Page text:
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Lawyer trademarks skateboarding phenom's nickname without her knowledge

·2 min read
Rayssa Leal went home to Brazil with a silver medal in tow. (Photo by Ezra Shaw/Getty Images)
Rayssa Leal went home to Brazil with a silver medal in tow. (Photo by Ezra Shaw/Getty Images)

While 13-year-old skateboarder Rayssa Leal was busy becoming a teenage sensation after winning a silver medal at the Tokyo Olympics, a lawyer back home in Brazil was looking out for her future.

Leal stepped off the plane to find out lawyer Flavia Penido, whom she’d never met before, had trademarked her nickname “Fadinha,” which is Portuguese for “Little Fairy,” to preserve her rights and stop anyone from taking advantage of the phenom.

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Knowing that disputes over trademarks can be long and costly, Penido acted quickly after realizing the “Fadinha” brand hadn’t been registered for skateboards and related products. She insisted the motivation was not financial in a Twitter post, and went as far as signing a declaration which states she would give away all rights to Leal or her parents free of charge.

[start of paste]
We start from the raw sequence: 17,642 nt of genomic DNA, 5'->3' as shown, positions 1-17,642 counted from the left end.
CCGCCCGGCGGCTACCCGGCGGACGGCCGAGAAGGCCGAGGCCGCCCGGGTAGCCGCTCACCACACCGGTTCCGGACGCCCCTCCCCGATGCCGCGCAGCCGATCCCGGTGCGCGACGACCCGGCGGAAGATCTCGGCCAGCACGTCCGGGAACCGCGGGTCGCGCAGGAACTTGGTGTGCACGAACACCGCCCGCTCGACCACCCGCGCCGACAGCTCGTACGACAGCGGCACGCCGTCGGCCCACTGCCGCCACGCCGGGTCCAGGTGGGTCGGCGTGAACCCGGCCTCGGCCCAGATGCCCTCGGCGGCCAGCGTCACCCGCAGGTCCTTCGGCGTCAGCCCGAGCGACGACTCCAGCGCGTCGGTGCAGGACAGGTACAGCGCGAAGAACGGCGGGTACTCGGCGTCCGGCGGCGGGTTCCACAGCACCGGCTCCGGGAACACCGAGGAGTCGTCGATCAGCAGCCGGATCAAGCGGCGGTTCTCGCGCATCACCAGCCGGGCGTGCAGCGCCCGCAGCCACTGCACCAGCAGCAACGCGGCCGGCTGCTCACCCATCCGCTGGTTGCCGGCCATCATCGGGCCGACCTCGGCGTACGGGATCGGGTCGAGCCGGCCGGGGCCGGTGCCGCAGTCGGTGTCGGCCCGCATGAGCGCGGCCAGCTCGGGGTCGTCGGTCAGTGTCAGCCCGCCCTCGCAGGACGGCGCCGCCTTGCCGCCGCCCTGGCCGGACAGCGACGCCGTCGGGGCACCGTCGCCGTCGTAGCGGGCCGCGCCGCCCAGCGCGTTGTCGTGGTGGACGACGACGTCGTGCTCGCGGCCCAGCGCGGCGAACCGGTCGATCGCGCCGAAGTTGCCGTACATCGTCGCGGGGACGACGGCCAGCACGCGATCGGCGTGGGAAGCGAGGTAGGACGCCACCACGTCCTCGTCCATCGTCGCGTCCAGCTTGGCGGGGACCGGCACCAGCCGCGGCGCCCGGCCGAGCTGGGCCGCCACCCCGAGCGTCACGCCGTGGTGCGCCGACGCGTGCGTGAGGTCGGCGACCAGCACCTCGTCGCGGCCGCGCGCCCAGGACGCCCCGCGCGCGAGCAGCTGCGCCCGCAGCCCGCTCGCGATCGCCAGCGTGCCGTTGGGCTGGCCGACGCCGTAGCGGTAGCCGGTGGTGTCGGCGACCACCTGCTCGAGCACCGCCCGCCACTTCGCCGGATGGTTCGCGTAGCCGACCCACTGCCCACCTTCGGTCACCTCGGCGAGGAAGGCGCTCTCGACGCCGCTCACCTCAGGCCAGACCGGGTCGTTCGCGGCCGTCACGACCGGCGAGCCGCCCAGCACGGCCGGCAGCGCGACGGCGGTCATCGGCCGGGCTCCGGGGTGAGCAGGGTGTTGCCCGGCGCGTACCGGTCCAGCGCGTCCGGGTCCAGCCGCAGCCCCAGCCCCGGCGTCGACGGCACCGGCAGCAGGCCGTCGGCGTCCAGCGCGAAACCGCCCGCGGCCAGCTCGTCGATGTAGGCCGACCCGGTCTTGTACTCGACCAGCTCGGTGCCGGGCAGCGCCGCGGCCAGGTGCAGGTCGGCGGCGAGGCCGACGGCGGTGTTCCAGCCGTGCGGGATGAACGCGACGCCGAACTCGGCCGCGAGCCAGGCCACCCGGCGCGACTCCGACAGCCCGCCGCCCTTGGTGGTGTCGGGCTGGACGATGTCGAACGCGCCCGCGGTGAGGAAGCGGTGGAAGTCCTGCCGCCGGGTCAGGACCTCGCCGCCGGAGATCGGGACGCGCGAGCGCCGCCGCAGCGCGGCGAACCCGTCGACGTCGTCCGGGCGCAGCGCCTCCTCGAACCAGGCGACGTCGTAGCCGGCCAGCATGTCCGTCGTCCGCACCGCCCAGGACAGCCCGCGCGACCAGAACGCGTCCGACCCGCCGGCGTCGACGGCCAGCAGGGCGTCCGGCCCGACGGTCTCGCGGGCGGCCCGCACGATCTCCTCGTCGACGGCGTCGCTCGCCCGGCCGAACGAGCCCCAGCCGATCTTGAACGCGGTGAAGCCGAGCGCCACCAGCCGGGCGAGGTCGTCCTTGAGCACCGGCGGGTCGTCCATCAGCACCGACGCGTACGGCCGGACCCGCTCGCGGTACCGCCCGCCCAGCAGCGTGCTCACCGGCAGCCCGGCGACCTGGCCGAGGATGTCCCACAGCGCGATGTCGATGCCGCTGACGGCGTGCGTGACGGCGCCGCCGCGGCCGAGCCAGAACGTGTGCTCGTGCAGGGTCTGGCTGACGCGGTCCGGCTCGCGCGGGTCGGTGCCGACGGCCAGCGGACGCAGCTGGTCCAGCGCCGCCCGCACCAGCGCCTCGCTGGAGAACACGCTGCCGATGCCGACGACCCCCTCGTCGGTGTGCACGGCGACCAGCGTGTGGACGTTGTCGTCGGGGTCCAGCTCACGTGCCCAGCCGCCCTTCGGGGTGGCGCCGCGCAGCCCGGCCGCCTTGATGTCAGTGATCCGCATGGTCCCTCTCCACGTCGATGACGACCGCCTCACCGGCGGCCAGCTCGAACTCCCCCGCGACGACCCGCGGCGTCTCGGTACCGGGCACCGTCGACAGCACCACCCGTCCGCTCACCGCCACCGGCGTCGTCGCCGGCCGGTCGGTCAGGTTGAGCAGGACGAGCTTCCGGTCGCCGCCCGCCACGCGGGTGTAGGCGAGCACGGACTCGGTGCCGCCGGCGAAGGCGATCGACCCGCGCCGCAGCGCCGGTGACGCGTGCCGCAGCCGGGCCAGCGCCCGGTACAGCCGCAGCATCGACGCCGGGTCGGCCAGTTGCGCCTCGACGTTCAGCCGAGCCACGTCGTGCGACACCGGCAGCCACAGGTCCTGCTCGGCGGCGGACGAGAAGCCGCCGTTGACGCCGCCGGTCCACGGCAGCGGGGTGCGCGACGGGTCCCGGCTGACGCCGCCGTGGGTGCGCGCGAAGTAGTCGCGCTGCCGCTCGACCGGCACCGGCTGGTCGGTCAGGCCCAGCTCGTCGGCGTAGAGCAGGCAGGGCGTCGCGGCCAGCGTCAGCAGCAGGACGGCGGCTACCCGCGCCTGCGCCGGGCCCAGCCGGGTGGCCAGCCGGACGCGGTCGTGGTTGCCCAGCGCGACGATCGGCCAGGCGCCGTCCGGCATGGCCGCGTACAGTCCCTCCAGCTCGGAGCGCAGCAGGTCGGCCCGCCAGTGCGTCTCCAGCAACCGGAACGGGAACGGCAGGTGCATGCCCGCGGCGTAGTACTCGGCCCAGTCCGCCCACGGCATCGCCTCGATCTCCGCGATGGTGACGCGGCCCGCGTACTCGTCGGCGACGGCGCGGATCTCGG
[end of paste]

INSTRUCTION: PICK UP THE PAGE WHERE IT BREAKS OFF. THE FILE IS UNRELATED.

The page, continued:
The "Little Fairy" nickname’s inception comes from a viral video posted by Tony Hawk in 2015, where a seven-year-old Leal pulled off a “fairytale heelflip” down three steps while sporting a fairy costume. Her grandmother had sewn the Tinker Bell outfit for a Peter Pan-themed school play.

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That video came full circle this week when a photo of Hawk and Leal scoping out the Tokyo Olympics Skatepark surfaced before the “Fadinha” went on to claim silver in the first women’s Olympic skateboarding event and become Brazil’s youngest-ever Olympic medallist.

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Leal scored a 14.64 total in the street competition, falling short of fellow 13-year-old Momiji Nishiya’s 15.26, who the Brazilian embraced with a wholesome smile at the end of the event.

Skateboarding is one of four sports making its Olympic debut this summer, and there’s more of it to come as the women’s park competition takes place on Aug. 4, followed by the men’s event on Aug. 5.

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